If you’re an attorney working in BigLaw – you may be interested to know that one leading legal industry consultant believes you could earn more in a boutique law firm.

George Beaton, head of Australia’s Beaton Research + Consulting recently made this point in a comment to a blopost he’d written about new law firm business models: “Many [BigLaw partners], perhaps half, could earn more than they do now and more easily in their own boutique law firm. Witness the growing trend to boutiques: White, Ryan, Banki Haddock Fiora. This is back-to-the-cottage and a return to true professionalism for true advisors” Beaton outlined. Indeed, The Lawyer reported earlier this year on some highly successful moves some attorneys have made in going from BigLaw to boutique. 

BigLaw challenges making boutiques more attractive

The issue of whether BigLaw attorney’s may want to transition to boutiques is coming at a time – not coincidentally – when challenges to the BigLaw business model are coming from a variety of places. Economic turbulence, the rise of legal process outsourcers and alternative business structures in the UK. As well as the rising tide of social media savvy boutique lawyers who are leveraging the internet to become experts in anything from China-US cross-border advisement to virtual trusts and estates practitioners. In a recent article that should make BigLaw attorneys sit up and really take notice – Harvard Business Review recently reported on the trend for in-house counsel to put less weight on law firm pedigree when making hiring decisions.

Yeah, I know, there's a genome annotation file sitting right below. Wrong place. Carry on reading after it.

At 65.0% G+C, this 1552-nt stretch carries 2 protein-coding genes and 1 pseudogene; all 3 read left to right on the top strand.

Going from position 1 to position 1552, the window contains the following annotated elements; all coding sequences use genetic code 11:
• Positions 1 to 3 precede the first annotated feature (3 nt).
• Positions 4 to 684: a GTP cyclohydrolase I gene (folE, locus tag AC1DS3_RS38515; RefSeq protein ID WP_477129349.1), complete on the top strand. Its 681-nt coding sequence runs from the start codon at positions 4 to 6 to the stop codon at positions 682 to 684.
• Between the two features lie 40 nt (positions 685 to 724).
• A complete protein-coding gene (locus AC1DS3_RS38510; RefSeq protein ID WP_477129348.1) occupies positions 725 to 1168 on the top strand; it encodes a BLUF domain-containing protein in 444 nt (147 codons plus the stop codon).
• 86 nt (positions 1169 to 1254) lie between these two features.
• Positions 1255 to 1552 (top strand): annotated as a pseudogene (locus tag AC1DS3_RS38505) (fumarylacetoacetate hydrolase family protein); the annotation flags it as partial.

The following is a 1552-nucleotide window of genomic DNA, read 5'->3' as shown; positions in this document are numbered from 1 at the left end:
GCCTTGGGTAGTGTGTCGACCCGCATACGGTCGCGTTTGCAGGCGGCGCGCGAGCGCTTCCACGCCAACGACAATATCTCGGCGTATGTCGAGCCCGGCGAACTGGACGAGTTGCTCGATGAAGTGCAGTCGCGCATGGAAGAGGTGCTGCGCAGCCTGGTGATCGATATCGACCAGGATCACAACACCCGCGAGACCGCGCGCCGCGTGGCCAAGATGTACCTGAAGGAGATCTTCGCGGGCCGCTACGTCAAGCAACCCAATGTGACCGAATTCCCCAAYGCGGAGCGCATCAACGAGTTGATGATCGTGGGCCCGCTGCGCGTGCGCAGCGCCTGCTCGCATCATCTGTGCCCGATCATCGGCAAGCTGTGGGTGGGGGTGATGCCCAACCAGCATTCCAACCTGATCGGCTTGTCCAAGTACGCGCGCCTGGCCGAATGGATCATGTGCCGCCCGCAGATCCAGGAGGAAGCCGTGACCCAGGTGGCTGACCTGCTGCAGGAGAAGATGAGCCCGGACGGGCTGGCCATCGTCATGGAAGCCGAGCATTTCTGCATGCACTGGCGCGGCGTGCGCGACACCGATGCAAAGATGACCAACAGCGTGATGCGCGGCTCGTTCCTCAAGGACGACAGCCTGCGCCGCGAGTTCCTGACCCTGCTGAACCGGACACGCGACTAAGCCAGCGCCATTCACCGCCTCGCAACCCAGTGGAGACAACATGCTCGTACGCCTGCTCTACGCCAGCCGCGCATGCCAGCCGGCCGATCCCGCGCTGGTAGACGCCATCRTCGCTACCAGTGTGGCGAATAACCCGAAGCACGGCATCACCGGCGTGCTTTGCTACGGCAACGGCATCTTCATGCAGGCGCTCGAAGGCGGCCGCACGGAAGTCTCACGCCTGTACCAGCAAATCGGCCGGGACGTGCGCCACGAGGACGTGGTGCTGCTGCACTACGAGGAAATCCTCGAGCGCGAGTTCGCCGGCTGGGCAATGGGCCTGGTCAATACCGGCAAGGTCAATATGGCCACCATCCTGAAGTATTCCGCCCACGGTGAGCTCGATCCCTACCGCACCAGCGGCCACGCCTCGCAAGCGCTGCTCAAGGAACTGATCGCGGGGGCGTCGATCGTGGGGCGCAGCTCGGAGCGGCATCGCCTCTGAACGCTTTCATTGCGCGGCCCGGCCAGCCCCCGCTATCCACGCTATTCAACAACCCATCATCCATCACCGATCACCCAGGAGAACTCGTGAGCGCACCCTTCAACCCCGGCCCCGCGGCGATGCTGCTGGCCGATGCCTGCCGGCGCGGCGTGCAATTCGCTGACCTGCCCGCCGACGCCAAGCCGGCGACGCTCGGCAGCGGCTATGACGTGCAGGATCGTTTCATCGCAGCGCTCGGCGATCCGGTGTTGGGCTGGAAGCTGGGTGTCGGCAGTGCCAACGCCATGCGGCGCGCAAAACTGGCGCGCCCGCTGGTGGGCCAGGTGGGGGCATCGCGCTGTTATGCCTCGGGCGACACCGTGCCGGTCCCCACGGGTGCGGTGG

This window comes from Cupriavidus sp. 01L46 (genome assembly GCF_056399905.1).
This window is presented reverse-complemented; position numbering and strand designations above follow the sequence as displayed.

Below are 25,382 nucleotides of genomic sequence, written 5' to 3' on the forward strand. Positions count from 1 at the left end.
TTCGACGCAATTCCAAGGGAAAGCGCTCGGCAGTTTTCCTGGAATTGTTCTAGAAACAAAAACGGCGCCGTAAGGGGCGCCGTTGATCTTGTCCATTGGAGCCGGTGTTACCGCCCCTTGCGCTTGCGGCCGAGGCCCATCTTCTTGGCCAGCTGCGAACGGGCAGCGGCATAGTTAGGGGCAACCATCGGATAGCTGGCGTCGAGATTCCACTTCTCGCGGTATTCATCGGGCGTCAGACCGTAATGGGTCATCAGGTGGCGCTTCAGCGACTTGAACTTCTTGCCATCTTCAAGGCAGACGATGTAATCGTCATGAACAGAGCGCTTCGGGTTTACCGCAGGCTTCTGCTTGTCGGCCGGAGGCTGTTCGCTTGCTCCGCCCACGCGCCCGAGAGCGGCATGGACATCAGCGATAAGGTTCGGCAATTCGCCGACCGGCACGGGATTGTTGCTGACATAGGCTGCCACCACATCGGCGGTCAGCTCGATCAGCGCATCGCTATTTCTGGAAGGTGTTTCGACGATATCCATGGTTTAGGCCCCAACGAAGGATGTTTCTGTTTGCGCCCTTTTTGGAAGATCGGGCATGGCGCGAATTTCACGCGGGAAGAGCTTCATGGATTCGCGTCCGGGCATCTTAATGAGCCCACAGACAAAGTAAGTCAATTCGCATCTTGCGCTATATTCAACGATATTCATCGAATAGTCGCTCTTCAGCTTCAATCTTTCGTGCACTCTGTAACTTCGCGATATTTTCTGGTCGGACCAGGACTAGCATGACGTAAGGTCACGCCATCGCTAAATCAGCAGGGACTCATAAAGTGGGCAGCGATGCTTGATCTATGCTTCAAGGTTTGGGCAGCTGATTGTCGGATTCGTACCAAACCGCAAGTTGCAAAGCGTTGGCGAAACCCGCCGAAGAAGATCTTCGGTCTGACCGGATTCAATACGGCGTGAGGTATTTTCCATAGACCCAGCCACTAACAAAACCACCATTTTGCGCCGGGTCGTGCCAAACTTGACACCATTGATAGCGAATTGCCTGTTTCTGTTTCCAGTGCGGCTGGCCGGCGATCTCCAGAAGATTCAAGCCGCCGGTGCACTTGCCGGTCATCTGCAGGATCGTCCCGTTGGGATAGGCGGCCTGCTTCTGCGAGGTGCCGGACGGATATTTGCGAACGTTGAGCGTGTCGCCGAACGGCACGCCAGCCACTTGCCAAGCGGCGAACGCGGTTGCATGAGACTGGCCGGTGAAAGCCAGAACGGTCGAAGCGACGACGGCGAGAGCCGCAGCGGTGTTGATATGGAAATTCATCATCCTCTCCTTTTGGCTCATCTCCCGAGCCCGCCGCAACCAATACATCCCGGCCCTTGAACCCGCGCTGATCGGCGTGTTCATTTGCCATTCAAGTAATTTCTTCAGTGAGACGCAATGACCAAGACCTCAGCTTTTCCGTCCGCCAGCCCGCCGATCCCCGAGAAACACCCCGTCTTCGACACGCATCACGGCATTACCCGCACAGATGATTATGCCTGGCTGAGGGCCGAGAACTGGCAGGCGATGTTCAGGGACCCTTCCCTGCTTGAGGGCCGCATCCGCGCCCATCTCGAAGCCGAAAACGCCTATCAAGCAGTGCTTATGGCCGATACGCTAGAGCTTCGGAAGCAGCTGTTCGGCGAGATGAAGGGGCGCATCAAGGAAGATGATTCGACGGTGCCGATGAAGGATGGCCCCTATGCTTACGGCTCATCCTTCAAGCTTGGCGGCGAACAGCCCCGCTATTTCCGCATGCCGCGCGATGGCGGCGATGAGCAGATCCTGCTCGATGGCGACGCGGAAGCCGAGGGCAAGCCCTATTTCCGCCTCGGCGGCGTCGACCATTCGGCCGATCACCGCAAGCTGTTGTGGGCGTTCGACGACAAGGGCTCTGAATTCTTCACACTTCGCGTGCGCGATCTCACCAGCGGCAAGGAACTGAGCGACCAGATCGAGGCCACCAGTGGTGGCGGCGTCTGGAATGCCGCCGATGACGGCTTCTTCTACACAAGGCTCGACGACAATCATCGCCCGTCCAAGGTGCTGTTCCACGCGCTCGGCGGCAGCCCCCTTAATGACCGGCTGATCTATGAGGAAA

Overall, boutiques appear to represent at least a very credible alternative to BigLaw attorneys seeking not only a credible income alternative – but a lifestyle one as well.

What can you expect from a move from BigLaw to a boutique?

The core differentiator between BigLaw and boutique appears to be the clear entry into running a small business – requiring all the skills a small business owner might take on – as opposed to BigLaw which requires less in most cases.